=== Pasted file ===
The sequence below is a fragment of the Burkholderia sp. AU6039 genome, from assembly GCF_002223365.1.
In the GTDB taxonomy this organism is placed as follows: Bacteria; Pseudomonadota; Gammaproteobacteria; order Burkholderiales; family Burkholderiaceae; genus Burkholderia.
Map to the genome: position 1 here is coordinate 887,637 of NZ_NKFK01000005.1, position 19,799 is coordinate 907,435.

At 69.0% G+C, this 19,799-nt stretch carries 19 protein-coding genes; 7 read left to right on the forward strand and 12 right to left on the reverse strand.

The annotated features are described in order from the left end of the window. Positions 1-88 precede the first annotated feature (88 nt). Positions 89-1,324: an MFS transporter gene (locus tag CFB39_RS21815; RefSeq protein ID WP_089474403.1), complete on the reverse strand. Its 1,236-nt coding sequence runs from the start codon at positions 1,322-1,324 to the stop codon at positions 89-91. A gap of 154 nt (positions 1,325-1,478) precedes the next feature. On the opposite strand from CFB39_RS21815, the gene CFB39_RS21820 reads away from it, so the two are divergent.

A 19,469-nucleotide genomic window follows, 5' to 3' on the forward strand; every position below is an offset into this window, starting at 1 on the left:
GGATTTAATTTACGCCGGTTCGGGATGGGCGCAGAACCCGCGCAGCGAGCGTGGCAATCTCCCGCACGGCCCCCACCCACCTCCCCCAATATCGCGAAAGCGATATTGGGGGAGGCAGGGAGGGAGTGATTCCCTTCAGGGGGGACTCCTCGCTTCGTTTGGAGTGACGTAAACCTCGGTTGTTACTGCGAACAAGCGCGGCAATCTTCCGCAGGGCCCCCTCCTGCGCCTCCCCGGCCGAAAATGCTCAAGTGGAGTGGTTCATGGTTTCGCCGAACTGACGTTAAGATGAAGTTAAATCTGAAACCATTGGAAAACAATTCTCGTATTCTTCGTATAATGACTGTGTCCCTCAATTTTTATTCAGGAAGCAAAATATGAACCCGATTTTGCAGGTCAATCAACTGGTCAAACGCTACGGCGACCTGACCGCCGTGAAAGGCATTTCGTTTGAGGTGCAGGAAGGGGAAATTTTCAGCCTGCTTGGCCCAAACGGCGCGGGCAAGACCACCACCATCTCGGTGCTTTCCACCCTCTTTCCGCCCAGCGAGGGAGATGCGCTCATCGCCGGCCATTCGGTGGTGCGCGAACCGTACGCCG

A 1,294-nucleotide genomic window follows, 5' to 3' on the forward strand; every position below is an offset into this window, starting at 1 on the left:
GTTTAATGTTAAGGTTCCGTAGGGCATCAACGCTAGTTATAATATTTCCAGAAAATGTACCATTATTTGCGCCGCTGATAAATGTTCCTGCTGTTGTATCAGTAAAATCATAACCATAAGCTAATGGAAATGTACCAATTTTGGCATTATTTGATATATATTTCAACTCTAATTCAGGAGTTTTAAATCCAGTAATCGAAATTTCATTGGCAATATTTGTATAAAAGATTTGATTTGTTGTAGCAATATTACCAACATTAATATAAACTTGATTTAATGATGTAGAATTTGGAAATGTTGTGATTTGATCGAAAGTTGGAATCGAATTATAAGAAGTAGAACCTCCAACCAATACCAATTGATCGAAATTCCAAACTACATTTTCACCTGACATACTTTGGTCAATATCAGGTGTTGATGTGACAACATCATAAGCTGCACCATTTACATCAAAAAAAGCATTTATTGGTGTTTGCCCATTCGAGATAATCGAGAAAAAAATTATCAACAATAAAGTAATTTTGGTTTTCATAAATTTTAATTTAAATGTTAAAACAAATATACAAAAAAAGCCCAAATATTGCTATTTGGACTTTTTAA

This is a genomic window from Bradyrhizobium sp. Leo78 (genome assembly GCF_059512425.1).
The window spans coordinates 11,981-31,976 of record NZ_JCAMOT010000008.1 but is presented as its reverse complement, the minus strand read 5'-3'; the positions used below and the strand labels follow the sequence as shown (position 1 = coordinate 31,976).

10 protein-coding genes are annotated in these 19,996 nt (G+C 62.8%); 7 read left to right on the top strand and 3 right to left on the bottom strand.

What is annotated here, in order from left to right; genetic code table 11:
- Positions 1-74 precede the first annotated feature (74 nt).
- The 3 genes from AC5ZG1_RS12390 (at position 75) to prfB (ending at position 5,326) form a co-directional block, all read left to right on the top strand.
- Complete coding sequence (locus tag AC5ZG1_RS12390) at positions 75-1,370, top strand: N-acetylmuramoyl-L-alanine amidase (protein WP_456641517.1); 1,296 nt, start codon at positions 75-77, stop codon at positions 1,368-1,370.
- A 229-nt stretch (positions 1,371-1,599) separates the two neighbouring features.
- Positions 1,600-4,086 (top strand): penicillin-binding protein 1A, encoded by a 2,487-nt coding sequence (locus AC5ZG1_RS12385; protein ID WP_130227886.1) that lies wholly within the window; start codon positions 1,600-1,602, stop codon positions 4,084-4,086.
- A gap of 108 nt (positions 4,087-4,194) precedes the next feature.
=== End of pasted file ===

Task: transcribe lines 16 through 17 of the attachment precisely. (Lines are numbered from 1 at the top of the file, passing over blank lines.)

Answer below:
- Complete coding sequence (locus tag AC5ZG1_RS12390) at positions 75-1,370, top strand: N-acetylmuramoyl-L-alanine amidase (protein WP_456641517.1); 1,296 nt, start codon at positions 75-77, stop codon at positions 1,368-1,370.
- A 229-nt stretch (positions 1,371-1,599) separates the two neighbouring features.